We all hate skiers, water skiers, picnickers, in other words, we hate anybody who uses the water except for fishing ( I don 't know who gave them those ideas ) and why we hate them, they are noisy and scare the fish away, but do they really scare the fish ? not really, fish don 't get scared, fish get cautios and bury in cover or go to the depths.

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thanks Raul, the plankton and baitfish is something I had never thought of. I guess thats why we fish wind blown shores!!

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What i know that helps is do not think about anything but the fish and your bait, have confidence in what you are doing and visualize yourself hooking a fish,also imagine underwater what it looks like and how the fish is hitting the bait. This helps me alot on tough days an in tournaments, It actually helps me catch fish. As for baits got to go with a reaction bait: crank, spinnerbait,buzzbait, jerkbait. Or if you prefer just fish what you like the most, the bait that you have tried and true confidence bait. it really works.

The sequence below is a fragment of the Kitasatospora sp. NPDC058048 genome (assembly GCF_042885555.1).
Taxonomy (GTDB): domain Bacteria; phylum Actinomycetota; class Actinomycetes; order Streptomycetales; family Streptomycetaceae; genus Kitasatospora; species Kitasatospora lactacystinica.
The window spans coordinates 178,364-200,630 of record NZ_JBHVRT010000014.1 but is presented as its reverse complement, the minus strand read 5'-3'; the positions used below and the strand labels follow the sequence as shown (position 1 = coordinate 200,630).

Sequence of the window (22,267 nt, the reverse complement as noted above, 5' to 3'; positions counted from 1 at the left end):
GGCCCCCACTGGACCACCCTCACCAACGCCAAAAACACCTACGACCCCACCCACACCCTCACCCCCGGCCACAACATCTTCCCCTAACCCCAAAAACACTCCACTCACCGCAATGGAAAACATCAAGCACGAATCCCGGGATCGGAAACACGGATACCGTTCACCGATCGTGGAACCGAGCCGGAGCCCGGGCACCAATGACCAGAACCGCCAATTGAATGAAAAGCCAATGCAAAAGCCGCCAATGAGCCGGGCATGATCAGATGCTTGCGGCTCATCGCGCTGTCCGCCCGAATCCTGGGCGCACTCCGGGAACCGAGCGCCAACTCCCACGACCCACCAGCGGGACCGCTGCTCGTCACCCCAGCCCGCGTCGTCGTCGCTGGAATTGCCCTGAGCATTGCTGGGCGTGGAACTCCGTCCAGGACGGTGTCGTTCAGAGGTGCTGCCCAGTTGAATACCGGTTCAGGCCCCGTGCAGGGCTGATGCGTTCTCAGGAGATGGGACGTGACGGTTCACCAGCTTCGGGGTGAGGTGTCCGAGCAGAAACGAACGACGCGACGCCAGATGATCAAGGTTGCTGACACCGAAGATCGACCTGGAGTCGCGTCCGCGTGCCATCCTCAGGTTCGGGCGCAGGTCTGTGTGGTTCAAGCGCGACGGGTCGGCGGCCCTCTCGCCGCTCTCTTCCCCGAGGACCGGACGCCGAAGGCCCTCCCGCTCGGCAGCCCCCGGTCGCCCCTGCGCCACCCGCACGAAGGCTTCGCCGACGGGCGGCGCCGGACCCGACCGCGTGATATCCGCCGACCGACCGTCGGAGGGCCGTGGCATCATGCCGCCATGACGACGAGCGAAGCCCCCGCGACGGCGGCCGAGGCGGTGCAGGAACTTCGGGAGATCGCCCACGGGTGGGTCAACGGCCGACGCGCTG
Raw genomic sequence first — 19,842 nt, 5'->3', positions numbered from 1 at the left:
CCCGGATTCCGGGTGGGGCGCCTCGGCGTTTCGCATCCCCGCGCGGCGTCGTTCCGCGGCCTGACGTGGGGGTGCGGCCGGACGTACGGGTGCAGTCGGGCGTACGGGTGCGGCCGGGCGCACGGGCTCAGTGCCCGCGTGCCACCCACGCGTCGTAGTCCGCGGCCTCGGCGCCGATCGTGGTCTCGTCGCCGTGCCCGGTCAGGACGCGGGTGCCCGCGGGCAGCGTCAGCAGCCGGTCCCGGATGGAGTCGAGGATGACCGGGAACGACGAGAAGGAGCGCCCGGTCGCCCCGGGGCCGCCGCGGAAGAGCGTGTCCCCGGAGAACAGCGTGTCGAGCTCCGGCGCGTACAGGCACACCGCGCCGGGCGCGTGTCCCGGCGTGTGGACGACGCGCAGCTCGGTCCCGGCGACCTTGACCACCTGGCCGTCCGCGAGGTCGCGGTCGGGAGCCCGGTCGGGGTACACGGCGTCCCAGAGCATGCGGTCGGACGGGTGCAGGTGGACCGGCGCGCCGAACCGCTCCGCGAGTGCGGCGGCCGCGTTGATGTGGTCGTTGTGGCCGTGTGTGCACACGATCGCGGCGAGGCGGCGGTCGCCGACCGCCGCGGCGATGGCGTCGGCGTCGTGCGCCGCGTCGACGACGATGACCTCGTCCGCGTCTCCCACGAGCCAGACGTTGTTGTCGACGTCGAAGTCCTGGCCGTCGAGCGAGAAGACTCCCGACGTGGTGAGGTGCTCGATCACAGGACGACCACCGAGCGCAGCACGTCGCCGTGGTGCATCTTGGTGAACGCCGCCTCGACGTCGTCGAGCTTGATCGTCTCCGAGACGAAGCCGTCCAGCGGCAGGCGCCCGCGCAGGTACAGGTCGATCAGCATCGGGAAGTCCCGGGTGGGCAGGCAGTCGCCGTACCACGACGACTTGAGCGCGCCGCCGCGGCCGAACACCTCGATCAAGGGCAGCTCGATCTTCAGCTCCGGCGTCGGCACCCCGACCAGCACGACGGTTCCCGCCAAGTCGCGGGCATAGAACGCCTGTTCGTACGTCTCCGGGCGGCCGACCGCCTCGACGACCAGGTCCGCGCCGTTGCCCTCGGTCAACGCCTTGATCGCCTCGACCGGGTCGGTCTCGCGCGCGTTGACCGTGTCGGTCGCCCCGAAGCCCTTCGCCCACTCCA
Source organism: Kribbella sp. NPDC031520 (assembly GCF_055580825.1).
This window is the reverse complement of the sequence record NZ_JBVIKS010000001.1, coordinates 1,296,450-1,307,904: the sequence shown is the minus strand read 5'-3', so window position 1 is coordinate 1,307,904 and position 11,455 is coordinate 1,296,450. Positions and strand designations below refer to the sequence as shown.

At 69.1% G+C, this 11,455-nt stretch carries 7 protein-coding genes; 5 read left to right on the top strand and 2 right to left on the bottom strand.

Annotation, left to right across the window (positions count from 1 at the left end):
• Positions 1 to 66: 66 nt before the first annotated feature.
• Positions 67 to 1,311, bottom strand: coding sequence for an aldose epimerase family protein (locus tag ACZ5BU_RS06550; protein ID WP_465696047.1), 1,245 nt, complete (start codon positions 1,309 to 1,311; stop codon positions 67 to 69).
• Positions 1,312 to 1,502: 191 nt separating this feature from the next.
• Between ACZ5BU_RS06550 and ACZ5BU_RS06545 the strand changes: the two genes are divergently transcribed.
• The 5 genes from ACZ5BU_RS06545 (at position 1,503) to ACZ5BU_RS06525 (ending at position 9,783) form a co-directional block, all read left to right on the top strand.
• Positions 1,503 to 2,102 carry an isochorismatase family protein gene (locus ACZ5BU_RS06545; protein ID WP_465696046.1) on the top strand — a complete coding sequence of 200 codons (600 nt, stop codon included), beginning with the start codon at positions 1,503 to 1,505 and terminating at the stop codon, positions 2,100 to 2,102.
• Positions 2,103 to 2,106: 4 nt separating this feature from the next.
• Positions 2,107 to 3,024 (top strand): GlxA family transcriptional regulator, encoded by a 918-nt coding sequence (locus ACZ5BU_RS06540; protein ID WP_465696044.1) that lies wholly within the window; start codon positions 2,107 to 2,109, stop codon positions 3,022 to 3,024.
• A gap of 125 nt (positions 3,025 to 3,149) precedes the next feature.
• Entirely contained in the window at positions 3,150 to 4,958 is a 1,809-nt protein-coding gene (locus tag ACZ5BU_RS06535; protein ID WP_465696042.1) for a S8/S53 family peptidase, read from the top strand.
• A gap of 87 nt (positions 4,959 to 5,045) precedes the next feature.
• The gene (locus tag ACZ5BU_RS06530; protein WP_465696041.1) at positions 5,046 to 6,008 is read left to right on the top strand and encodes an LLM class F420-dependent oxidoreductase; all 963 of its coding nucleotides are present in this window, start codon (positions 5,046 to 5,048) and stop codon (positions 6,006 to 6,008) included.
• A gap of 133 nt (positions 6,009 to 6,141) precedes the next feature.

Good Luck

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Fish are not "cold" blooded, fish have exactly the same temperature of the water that surrounds them,

Raul, how'd that "not" slip in there?

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Great thread and excellent thoughts gentlemen. I think we have all been in situatiions where everything seems perfect and we still can't get a bite. So what are we to do?

I suggest we go back to fundamentals: No matter what we do, we can't catch fish if there are no fish where we are. At that point we need to rely more on our electronics.  Even if you can't actually identify bass on your screen, find the bait fish. This may not solve the problem every time, but it's a step in the right direction.

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Hey Roadwarrior,